The political fallout means an amnesty for lockdown convictions won't happen
A few days ago, a 19-year-old from Bexley was convicted of breaking the Covid lockdown last January. A Co-Op employee (a ‘key worker’ in the national unity parlance) and understandably fed up with the ‘stress and misery’ of his work, he had been found by the local constabulary in a car with three friends in the dastardly act of ‘going for a Nando’s and chilling’.
A grovelling apology (‘filled with shame and apology for my actions’) did not save him from a criminal conviction, which will blight his life’s prospects when it has barely begun.
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His story will never get any airtime, unlike the latest circus in Downing Street. But it should. For more than two years, we have accepted sweeping restrictions on our fundamental freedoms with little complaint. The litany of horrors — thousands dying alone in hospitals, cancers left untreated, socially-distanced funerals, not to mention the wholesale destruction of personal contact, the very basis of human societies — barely bears repetition even now.
With sufficient hindsight, we may be one day able to say with certainty whether all of this was justified. But what cannot be justified is the capricious and cruel way lockdown was enforced in this country. Lockdown regulations were written in high Whitehallese undecipherable even for lawyers; they were enforced by police forces which often had absolutely no idea of what they were doing but who enjoyed the power trip; and breaches were prosecuted by prosecutors who similarly had no clue: at one point, every single person charged in England under the Coronavirus Act 2020 was wrongfully charged because no one understood what the law actually was.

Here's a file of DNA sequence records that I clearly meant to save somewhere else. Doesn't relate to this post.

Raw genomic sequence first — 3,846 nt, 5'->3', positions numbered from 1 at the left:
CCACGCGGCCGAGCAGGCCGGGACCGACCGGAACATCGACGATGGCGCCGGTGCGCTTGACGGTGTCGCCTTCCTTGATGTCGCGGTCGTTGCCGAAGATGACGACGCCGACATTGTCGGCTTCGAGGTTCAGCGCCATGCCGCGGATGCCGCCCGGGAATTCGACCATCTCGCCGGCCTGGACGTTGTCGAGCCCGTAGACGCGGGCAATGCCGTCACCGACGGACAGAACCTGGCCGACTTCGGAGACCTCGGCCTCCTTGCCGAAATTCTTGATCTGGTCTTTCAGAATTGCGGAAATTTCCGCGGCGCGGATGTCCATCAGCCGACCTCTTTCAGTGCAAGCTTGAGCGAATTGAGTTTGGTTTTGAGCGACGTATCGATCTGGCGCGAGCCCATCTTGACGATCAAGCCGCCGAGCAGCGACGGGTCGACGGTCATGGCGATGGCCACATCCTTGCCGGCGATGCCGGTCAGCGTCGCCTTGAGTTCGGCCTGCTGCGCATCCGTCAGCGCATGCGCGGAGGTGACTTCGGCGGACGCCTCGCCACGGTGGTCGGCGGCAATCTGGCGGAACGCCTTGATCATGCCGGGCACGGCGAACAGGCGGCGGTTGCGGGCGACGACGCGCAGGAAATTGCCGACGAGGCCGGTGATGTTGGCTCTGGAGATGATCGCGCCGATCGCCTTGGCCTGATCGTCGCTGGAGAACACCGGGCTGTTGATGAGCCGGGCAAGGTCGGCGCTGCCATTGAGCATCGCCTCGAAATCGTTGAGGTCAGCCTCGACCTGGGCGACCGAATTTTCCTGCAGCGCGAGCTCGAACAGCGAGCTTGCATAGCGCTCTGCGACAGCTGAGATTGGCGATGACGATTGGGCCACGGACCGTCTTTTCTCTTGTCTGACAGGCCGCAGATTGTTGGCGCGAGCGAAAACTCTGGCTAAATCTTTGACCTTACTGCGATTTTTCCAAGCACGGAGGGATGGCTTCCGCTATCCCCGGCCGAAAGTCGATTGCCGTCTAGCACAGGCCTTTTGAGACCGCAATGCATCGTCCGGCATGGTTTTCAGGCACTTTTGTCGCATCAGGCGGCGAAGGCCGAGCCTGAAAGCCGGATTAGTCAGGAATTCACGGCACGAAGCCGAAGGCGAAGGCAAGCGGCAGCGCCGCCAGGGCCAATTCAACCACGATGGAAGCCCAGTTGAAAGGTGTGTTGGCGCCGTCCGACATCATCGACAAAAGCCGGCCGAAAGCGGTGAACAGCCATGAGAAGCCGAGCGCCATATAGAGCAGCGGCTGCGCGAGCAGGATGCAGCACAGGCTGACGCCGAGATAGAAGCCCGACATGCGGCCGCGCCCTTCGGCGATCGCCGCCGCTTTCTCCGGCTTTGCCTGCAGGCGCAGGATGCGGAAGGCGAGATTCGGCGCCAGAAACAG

Given the evidence of systematic miscarriage of justice and now that the pandemic has largely abated, the sensible way forward is to draw a line over this episode, to quietly offer a free pardon to all those who were convicted — many of them behind closed doors — under Covid laws, and to remit any unpaid fines. Those penalties, imposed in terrorem, have lost their raison d’être now that we no longer seek to deter people from ordinary human intercourse.
But none of that will happen, because of that stupid Downing Street birthday party cake. Having long insisted that any breach of the Covid regulations was a sign of moral degeneracy, the government cannot now reverse course without looking like self-serving hypocrites, even though through their conduct its leading members clearly knew how nonsensical their own rules were.
Meanwhile, the opposition, which spent the pandemic accusing the government of not locking down hard enough, now have at their disposal a winning electoral issue — the hypocrisy of our governors, and will naturally never give it up, despite the fact those who are hurt the most by the performative tough-on-Covid-crime stance are not Spads who can afford the fine, but the Bexley shelf-stackers who cannot.
As a result, instead of discussing the key issue — should we really be making criminals out of our neighbours, co-workers, friends, because of humans’ natural yearning to not be locked up inside? We are condemned to more political kabuki, involving endless sophistry of the ‘is a Fixed Penalty Notice is morally equivalent or not to a speeding ticket and this is clearly is or is not a crisis for the Rule of Law and but Asquith was forced to resign in the middle of war in 1916’ variety. Just like the Bourbon, we will have remembered everything and learned nothing.